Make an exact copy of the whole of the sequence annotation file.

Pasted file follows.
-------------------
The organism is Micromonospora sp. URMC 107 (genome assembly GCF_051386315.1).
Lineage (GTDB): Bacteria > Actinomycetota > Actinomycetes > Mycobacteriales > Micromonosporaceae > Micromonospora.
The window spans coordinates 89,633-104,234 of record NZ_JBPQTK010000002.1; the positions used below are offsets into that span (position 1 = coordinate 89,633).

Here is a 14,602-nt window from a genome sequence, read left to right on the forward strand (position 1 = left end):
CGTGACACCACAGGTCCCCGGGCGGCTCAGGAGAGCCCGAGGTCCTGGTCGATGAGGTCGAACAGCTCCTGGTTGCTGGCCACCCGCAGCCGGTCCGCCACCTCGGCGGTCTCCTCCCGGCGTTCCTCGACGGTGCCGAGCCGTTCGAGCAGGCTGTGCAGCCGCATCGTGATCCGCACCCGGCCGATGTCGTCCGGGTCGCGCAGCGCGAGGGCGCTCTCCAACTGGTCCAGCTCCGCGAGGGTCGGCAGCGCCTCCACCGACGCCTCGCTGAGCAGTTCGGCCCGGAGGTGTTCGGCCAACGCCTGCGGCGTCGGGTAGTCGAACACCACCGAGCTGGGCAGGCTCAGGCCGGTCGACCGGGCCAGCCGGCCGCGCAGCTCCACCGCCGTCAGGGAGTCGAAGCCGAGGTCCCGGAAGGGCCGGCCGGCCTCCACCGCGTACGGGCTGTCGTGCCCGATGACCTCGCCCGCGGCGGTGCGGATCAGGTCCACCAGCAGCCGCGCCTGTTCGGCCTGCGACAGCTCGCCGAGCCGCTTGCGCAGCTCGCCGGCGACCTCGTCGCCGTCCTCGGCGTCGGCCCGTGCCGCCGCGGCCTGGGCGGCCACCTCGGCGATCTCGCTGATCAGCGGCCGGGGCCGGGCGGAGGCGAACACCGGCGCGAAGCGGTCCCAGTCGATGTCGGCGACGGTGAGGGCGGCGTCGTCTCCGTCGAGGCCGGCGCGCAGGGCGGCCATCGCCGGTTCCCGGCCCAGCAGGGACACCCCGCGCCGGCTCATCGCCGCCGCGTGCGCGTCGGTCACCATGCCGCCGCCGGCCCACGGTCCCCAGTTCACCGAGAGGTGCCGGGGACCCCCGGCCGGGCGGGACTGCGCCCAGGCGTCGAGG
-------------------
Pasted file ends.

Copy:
The organism is Micromonospora sp. URMC 107 (genome assembly GCF_051386315.1).
Lineage (GTDB): Bacteria > Actinomycetota > Actinomycetes > Mycobacteriales > Micromonosporaceae > Micromonospora.
The window spans coordinates 89,633-104,234 of record NZ_JBPQTK010000002.1; the positions used below are offsets into that span (position 1 = coordinate 89,633).

Here is a 14,602-nt window from a genome sequence, read left to right on the forward strand (position 1 = left end):
CGTGACACCACAGGTCCCCGGGCGGCTCAGGAGAGCCCGAGGTCCTGGTCGATGAGGTCGAACAGCTCCTGGTTGCTGGCCACCCGCAGCCGGTCCGCCACCTCGGCGGTCTCCTCCCGGCGTTCCTCGACGGTGCCGAGCCGTTCGAGCAGGCTGTGCAGCCGCATCGTGATCCGCACCCGGCCGATGTCGTCCGGGTCGCGCAGCGCGAGGGCGCTCTCCAACTGGTCCAGCTCCGCGAGGGTCGGCAGCGCCTCCACCGACGCCTCGCTGAGCAGTTCGGCCCGGAGGTGTTCGGCCAACGCCTGCGGCGTCGGGTAGTCGAACACCACCGAGCTGGGCAGGCTCAGGCCGGTCGACCGGGCCAGCCGGCCGCGCAGCTCCACCGCCGTCAGGGAGTCGAAGCCGAGGTCCCGGAAGGGCCGGCCGGCCTCCACCGCGTACGGGCTGTCGTGCCCGATGACCTCGCCCGCGGCGGTGCGGATCAGGTCCACCAGCAGCCGCGCCTGTTCGGCCTGCGACAGCTCGCCGAGCCGCTTGCGCAGCTCGCCGGCGACCTCGTCGCCGTCCTCGGCGTCGGCCCGTGCCGCCGCGGCCTGGGCGGCCACCTCGGCGATCTCGCTGATCAGCGGCCGGGGCCGGGCGGAGGCGAACACCGGCGCGAAGCGGTCCCAGTCGATGTCGGCGACGGTGAGGGCGGCGTCGTCTCCGTCGAGGCCGGCGCGCAGGGCGGCCATCGCCGGTTCCCGGCCCAGCAGGGACACCCCGCGCCGGCTCATCGCCGCCGCGTGCGCGTCGGTCACCATGCCGCCGCCGGCCCACGGTCCCCAGTTCACCGAGAGGTGCCGGGGACCCCCGGCCGGGCGGGACTGCGCCCAGGCGTCGAGG